BLOG POST BY AISLING SWEENEY
Digital Marketing Intern
Catfish is a new social media phenomenon. Have you heard of it. Have you been subject to ‘Catfishing?’ If you are a young teen or tween online, do your parents know the term? In this Blog Post Aisling Sweeney looks at the social media and personal dangers of it and offers some advice.
‘Catfishing’ is when someone pretends to be someone they’re not using Facebook or other social media to create false identities, particularly to pursue deceptive online romances. (Source: UrbanDictionary.com)
While catfishing occurs regularly online, it’s only recently becoming a major issue and one that was highlighted from the documentary ‘Catfish’ in 2010, and this is where the term ‘Catfish’ originally comes from.
In 2012, ‘Catfish’ the film became ‘Catfish – The Tv Show’ on MTV, it also became a major hit with viewers of the film – Catfish. The show is targeted to help these people who may be getting ‘catfished’ and want to unmask the person behind the keyboard.
I believe this illustrates the reality of what is really happening on the internet. Even though Catfish has only recently become a major issue, it should be highlighted more to younger people such as myself as we are more than likely to be ‘catfished’ in the future.
Younger children and teens that are starting off on social media sites such as Facebook and Twitter need to be more aware and concerned about who they are talking to and if they really know the person.
How to know if you’re being ‘Catfished’? And the different types of Catfish
If any of the following happens to you, you are very likely being catfished.
- A random, attractive person starts talking to you online in some capacity.
- You can’t get this person to use Skype, or his or her phone is not working.
- When a breaking point is reached, then and only then does the catfish say he or she will visit you. This visit doesn’t usually pan out, it’s just used to keep you interested.
- Getting a physical address from them is incredibly difficult.
- You never hear people in the background during your phone calls because they are made with extreme caution.
There isn’t just one type of catfish – here are some more:
- Revenge Catfish This catfish feels he or she was wronged by you and is creating this online romance simply to get back at you.
- Bored Catfish This catfish has an internet connection and too much time on his or her hands. You may or may not know this person. It doesn’t matter, you’ve been randomly chosen for this strange sort of ensnaring entrapment. This catfish might also be motivated by nothing more than the fact that messing with you sounds fun, but recently it was seen by actor Michael Gibson from the hit tv show ‘Criminal Minds’ that he was also caught in this situation.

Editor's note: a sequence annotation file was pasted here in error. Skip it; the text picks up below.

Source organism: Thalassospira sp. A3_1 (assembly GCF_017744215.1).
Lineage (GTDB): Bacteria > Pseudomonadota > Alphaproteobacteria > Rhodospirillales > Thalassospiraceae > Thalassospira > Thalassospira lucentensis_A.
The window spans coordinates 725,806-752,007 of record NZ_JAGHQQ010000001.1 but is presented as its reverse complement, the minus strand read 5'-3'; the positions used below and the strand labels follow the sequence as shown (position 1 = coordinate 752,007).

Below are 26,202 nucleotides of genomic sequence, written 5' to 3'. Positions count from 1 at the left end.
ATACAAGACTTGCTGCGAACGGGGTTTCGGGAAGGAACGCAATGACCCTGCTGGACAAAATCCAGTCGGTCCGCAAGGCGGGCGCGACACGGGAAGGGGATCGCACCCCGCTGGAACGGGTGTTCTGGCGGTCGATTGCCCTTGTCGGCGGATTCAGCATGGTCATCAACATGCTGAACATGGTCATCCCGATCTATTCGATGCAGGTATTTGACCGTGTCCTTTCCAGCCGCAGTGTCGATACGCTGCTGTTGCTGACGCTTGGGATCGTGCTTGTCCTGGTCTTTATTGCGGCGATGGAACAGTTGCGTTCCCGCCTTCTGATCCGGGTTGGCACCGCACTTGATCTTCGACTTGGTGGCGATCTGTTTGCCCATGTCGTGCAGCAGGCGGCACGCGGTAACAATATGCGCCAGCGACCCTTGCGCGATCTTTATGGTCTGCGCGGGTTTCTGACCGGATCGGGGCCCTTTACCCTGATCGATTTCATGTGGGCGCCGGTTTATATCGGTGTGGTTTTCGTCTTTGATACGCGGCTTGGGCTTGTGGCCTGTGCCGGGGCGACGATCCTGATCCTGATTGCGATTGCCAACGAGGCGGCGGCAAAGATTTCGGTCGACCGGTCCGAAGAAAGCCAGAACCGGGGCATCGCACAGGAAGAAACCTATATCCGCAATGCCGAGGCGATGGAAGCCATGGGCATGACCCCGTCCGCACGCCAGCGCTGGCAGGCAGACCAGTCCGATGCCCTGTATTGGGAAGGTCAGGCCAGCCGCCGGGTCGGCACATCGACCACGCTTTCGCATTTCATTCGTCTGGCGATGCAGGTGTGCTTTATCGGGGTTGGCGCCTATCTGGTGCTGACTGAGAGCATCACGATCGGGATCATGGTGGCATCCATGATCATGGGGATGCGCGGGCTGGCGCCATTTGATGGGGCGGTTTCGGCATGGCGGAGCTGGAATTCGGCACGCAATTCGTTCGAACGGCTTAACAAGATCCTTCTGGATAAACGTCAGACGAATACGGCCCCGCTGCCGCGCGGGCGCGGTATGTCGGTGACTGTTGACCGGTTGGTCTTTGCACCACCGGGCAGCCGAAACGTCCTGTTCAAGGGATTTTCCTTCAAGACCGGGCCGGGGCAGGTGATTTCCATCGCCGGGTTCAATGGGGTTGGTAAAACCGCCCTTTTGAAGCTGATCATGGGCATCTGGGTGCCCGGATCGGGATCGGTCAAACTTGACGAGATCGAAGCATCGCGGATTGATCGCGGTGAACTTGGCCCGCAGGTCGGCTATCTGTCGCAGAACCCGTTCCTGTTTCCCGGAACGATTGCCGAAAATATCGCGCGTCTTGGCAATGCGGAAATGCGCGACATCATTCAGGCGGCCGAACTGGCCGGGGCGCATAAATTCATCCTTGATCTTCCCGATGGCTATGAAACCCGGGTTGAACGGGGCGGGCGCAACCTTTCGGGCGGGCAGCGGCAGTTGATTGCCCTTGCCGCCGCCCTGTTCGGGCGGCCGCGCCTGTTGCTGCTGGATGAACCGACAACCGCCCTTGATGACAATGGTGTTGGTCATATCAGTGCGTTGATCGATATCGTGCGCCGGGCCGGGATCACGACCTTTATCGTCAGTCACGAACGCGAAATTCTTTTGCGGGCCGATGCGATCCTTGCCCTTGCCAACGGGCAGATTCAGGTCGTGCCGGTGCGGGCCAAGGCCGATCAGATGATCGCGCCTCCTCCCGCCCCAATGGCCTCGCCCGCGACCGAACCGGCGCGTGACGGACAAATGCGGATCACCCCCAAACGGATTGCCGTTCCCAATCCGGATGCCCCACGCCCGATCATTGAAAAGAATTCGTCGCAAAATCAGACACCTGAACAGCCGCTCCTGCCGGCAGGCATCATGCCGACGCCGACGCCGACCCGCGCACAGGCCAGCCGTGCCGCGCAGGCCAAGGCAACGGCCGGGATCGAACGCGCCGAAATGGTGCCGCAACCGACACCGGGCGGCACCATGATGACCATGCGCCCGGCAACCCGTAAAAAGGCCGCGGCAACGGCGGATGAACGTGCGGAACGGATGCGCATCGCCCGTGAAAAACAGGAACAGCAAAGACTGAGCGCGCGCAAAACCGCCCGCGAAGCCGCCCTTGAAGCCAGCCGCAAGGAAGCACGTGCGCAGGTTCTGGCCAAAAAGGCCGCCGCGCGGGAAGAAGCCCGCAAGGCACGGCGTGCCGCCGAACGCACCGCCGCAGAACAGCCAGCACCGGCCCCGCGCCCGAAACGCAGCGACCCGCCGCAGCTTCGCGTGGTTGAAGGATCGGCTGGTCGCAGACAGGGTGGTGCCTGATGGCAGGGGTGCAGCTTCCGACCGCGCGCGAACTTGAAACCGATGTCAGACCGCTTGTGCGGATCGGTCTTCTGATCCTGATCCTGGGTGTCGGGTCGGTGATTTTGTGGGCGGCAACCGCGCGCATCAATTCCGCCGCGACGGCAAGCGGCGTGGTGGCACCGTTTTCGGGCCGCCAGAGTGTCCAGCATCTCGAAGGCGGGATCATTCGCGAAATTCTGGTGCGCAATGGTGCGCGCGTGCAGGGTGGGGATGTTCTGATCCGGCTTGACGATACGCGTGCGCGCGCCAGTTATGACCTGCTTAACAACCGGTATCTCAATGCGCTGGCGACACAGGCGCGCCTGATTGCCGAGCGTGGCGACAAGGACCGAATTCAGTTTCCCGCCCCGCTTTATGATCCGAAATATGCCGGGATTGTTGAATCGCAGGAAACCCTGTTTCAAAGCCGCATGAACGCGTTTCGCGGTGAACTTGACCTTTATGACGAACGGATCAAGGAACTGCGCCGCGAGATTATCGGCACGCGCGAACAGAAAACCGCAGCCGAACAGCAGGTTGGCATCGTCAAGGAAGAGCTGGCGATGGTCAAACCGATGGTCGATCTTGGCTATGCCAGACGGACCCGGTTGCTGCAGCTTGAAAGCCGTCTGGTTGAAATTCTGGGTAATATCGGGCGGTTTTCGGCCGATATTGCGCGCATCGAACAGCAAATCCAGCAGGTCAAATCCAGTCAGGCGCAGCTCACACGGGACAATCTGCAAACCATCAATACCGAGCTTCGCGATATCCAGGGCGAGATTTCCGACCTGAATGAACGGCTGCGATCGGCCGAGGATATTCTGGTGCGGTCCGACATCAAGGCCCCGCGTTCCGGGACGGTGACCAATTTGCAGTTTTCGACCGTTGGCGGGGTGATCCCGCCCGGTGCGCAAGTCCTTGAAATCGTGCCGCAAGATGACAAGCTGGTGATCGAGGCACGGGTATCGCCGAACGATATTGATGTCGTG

- Secretly in-love-with-you Catfish This catfish has an unrequited crush on you and for some reason doesn’t find him or herself good enough in real life to go for it.
- Scary Catfish This catfish is simply set out to break hearts and cause chaos.
- Lonely Catfish This catfish usually has some sort of sob story and needs someone to talk too, and with a pretty picture and a Facebook profile, you’ve become that person.
Recently, a friend of mine had been ‘Catfished’. The person took her images and used them for her own personal interest. In my opinion this person was a ‘bored catfish’ who had nothing else to do and thought it would be fun to take the images of my friend and pretend to be her but change her personal details and her own name.
However, people knew that this was setting out to cause chaos and to have their own personal fun by ‘catfishing’ the young girl, Although they put the page on private by looking at the photos they used, they must have been friends with or had friends of a friend o view and to take these photographs of her.
I believe that she was very shocked when she found out about this fake profile and that they were using her photographs of her and her own friends, she was truly surprised somebody would take the time out of their own life to make up this page with her own personal images.
This highlights the major issue of catfishing other people, by taking their own identity for personal use, this subject matter should be taught in local schools and also to parents, as they may not be fully aware of the dangers that these catfish can cause to us all.
How to avoid being ‘Catfished’?
People need to be aware of the dangers of online relationships and the consequences that comes along with them. Here’s how to avoid getting catfished:
1) First, stop automatically trusting everyone and what they tell you. You don’t open your door to strangers at home so don’t open your social networking site to strangers.
2) Get real about Twitter, blogging, chat room, gaming and Facebook “friends.” If you haven’t met someone outside the Internet, you haven’t actually met them. Stop thinking of online people as “friends” when, in reality, they are barely acquaintances.
3) Be suspicious of everything your new online “friend” tells you.
4) Pay attention to Red Flags. A huge red flag is when your online friend doesn’t ever want to meet you in person.
5) Catfish tend to tell outrageous lies about themselves, maybe because they are online.
Even by taking these steps into consideration when you are on Facebook or Twitter it can save you from being hurt and fooled about with.